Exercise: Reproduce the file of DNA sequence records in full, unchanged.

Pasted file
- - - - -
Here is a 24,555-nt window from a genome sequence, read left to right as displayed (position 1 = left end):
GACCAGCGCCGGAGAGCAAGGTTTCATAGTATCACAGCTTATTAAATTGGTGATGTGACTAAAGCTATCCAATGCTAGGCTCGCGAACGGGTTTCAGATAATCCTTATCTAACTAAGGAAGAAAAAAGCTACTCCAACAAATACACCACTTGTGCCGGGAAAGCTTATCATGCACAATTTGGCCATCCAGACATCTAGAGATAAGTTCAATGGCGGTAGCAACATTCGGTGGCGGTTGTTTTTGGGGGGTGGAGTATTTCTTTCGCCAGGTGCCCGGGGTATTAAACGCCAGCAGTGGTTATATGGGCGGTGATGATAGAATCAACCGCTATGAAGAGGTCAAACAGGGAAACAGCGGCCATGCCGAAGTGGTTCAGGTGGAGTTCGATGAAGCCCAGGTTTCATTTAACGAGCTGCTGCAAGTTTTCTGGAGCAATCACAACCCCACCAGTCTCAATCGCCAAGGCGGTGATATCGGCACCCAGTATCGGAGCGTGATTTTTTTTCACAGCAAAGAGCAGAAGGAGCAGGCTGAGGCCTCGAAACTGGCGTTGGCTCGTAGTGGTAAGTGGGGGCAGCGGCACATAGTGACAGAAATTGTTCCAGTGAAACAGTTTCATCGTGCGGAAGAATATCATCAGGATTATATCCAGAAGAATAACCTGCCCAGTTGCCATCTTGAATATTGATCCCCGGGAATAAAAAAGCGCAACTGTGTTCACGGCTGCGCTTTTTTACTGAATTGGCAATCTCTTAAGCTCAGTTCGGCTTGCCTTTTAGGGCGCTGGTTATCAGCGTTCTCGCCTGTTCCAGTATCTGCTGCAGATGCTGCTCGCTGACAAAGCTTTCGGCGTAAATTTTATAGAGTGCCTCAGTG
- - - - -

Here is a 24,555-nt window from a genome sequence, read left to right as displayed (position 1 = left end):
GACCAGCGCCGGAGAGCAAGGTTTCATAGTATCACAGCTTATTAAATTGGTGATGTGACTAAAGCTATCCAATGCTAGGCTCGCGAACGGGTTTCAGATAATCCTTATCTAACTAAGGAAGAAAAAAGCTACTCCAACAAATACACCACTTGTGCCGGGAAAGCTTATCATGCACAATTTGGCCATCCAGACATCTAGAGATAAGTTCAATGGCGGTAGCAACATTCGGTGGCGGTTGTTTTTGGGGGGTGGAGTATTTCTTTCGCCAGGTGCCCGGGGTATTAAACGCCAGCAGTGGTTATATGGGCGGTGATGATAGAATCAACCGCTATGAAGAGGTCAAACAGGGAAACAGCGGCCATGCCGAAGTGGTTCAGGTGGAGTTCGATGAAGCCCAGGTTTCATTTAACGAGCTGCTGCAAGTTTTCTGGAGCAATCACAACCCCACCAGTCTCAATCGCCAAGGCGGTGATATCGGCACCCAGTATCGGAGCGTGATTTTTTTTCACAGCAAAGAGCAGAAGGAGCAGGCTGAGGCCTCGAAACTGGCGTTGGCTCGTAGTGGTAAGTGGGGGCAGCGGCACATAGTGACAGAAATTGTTCCAGTGAAACAGTTTCATCGTGCGGAAGAATATCATCAGGATTATATCCAGAAGAATAACCTGCCCAGTTGCCATCTTGAATATTGATCCCCGGGAATAAAAAAGCGCAACTGTGTTCACGGCTGCGCTTTTTTACTGAATTGGCAATCTCTTAAGCTCAGTTCGGCTTGCCTTTTAGGGCGCTGGTTATCAGCGTTCTCGCCTGTTCCAGTATCTGCTGCAGATGCTGCTCGCTGACAAAGCTTTCGGCGTAAATTTTATAGAGTGCCTCAGTG